In this blog, we look back on the beginnings of fiber optics and trace them all the way to where the industry is today.
1800s – electromagnetic and telegraph systems
Fiber optic technology has come a long way, but today’s pioneers and scientists would not be where they are without the early discoveries made in the 1800s. In 1840, physicists Jean-Daniel Colladon and Jacques Babinet, illustrated that light could be directed along sets of water. What these scientists were illustrating was light reflecting repeatedly in the water stream, describing a form of zigzag due to the phenomenon known as total internal reflection .
Also developed in the 1830s and 1840s, the telegraph is worth mentioning given that it revolutionized long distance communication. The pioneer – Samuel Morse, developed a code (bearing his name) which assigned a set of dots and dashes to each letter of the English alphabet . It allowed for the simple transmission of complex messages across telegraph lines. In 1884, Morse and his team sent the first telegraph message, from Washington, D.C. to Baltimore, Maryland. It was his groundwork that laid the foundation for the telephone, fax machine, and Internet.
Modern day advancements
As scientists and engineers continued the development of optical fibers, remarkable things started to happen. From the 1960s onward, there was rapid growth in the fiber optic space as scientists across the globe continued to experiment with and improve on the technology. In the 1960s, Sir Charles Kao starts working at Standard Telephone and Cables (UK) and lays the foundation for fiber optics, producing inventions such as the Internet possible . In 1966, Sir Charles reveals how to make low loss fiber suitable for communication using an optical cladding over a pure glass core, while removing impurities. His observations awarded him the Nobel Prize for Physics in 2009. According to Harlow Museum’s David Devine, Sir Charles transformed the world and is known to be the father of fiber optics.
2000s and beyond
By the year 2000, fiber optic cables had almost entirely replaced copper wires. It is these vast networks across the globe that have had an impact and contributed to success of the Internet. We have entered an era when technology will completely transform every aspect of our lives – enter Fiber to the Home (FTTH).
The use of fiber optic cables to deliver broadband connections from a central location to a house is referred to as a FTTH network . In 2006, FTTH networks, mostly based as passive optical networks (PONs), start using optical splitters to connect multiple subscribers on one fiber . Thus, network operators look to offer their solution to a global customer base and begin deployment worldwide.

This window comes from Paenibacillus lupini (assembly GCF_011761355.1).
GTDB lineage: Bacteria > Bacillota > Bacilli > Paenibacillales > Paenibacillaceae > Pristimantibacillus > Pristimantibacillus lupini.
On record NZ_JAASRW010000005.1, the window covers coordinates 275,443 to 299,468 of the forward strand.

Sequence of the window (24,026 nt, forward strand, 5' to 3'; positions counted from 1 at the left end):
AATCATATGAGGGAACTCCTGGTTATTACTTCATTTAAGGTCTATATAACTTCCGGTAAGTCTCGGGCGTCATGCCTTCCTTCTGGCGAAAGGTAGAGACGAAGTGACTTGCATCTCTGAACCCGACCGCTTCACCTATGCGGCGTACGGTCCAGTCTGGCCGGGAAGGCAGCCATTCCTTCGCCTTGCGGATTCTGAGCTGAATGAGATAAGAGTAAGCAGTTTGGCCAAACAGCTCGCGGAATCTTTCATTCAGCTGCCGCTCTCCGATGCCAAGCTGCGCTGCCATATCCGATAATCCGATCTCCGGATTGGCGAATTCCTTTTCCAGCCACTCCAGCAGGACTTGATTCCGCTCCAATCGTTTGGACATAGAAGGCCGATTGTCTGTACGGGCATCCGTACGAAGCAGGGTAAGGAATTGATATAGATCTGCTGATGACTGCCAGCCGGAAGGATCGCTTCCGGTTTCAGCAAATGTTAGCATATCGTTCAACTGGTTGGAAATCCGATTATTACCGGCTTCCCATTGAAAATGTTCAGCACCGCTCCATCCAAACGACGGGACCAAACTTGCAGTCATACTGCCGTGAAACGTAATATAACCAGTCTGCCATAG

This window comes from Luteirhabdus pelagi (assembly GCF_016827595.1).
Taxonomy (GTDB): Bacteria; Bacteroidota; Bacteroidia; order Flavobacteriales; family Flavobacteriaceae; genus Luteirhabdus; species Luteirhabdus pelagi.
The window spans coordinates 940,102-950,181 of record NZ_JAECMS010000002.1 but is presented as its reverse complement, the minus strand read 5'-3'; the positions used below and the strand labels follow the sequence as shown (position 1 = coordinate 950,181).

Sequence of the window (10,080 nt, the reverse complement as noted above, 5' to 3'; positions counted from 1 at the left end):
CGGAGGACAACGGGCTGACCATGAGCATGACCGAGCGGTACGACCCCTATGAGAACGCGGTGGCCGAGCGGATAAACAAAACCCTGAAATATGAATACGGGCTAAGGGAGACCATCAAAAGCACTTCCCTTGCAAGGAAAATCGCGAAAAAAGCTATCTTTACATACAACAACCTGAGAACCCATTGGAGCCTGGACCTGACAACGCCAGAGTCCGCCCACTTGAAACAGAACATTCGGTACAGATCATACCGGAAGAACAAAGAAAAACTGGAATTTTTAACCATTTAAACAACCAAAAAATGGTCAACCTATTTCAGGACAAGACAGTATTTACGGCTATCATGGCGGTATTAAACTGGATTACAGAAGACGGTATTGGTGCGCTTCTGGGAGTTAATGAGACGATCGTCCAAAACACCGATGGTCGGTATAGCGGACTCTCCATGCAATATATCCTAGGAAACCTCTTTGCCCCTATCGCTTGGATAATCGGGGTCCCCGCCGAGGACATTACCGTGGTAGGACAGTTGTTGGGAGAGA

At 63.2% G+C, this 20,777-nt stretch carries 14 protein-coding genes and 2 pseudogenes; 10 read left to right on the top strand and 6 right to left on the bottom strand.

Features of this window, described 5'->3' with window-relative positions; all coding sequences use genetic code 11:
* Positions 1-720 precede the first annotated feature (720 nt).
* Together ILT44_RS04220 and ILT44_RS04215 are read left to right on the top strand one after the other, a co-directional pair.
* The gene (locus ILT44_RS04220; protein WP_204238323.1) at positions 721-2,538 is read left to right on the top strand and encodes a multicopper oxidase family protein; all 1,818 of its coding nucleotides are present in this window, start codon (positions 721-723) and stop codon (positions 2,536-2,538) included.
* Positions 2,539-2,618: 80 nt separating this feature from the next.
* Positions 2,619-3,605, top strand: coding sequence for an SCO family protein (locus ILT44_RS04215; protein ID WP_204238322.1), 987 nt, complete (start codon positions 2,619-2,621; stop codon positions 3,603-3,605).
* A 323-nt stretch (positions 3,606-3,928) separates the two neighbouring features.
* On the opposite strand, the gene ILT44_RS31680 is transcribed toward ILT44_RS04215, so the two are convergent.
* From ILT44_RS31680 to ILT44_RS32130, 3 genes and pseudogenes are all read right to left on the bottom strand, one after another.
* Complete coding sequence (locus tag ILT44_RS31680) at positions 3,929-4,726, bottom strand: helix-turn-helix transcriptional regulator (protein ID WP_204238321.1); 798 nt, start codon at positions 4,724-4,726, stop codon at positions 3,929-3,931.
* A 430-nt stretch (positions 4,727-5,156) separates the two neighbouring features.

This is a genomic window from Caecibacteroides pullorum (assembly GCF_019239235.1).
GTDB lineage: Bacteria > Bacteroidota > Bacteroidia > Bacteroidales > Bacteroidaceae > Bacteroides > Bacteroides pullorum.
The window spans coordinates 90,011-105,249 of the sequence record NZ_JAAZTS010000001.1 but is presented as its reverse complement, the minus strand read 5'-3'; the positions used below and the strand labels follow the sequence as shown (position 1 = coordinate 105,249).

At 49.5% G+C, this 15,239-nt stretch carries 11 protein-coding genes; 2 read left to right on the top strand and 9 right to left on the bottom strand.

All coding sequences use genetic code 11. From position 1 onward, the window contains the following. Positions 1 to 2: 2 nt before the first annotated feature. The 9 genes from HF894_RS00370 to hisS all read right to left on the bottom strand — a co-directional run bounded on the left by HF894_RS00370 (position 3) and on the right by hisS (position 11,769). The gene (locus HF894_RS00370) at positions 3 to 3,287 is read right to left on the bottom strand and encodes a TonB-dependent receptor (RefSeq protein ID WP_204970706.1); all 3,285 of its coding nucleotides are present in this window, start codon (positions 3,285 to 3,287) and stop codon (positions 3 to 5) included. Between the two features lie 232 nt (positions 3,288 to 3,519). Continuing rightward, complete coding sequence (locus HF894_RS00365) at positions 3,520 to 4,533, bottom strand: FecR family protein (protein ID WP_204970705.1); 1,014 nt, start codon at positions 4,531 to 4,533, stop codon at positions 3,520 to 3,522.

Preparing for 5G
Currently, fiber supports 80% of all long-range data transmission across the globe and has become the primary choice for delivering high-speed connectivity. 5G, the latest generation of cellular technology, delivers faster speeds, lower latency, and greater capacity than its 4G predecessor. As a result, network operators have begun deploying 5G wireless networks.
Fiber represents an exceptional opportunity which requires a solid understanding across construction, network architecture, and network operations at large scale to achieve an effective and sustainable project . With the technological aspects of fiber optic networks being quite critical, users need to have a solid understanding on the fiber, the electronics that power the network, and software to automate and optimize the planning and design stages. Because 5G networks require a considerable investment, the planning and design stages are crucial for achieving your fiber and 5G network rollout plan.
2021 – Infrastructure Investment and Jobs Act
In November 2021, the United States passed the Infrastructure Investment and Jobs Act (IIJA), which aims to deliver $65 billion to help ensure each U.S. resident has access to reliable high-speed internet. The investment will be administered by the National Telecommunications and Information Administration’s (NTIA) newly established Office of Internet Connectivity and Growth.
With a massive emphasis on high-speed networks, experts see this funding opportunity for the infrastructure players, including large and small internet service providers such as telcos and cable companies . Rural electric companies that have built rugged fiber infrastructures can expand their footprints for fiber backhaul. According to Broadband Communities Magazine, small wireless internet service providers (WISPs) have an opportunity to make gains under the IIJA. From a wireless standpoint, additional towers will be required to expand wireless coverage in underserved areas – farms, ranches, vineyards, and oil fields. Furthermore, economically challenged areas can benefit from these new opportunities to attract business by deploying high-speed broadband.
Fiber optics are a lifeblood of the new economy – fast, affordable, adaptable, and sustainable. Organizations that possess a depth of knowledge and experience in the fiber optic space will be in a better position to deploy access to gigabit connectivity. What exactly is fiber optic technology? Simply put, it is the wave of the future.
Author: Omar Abbasi – Marketing Manager, Americas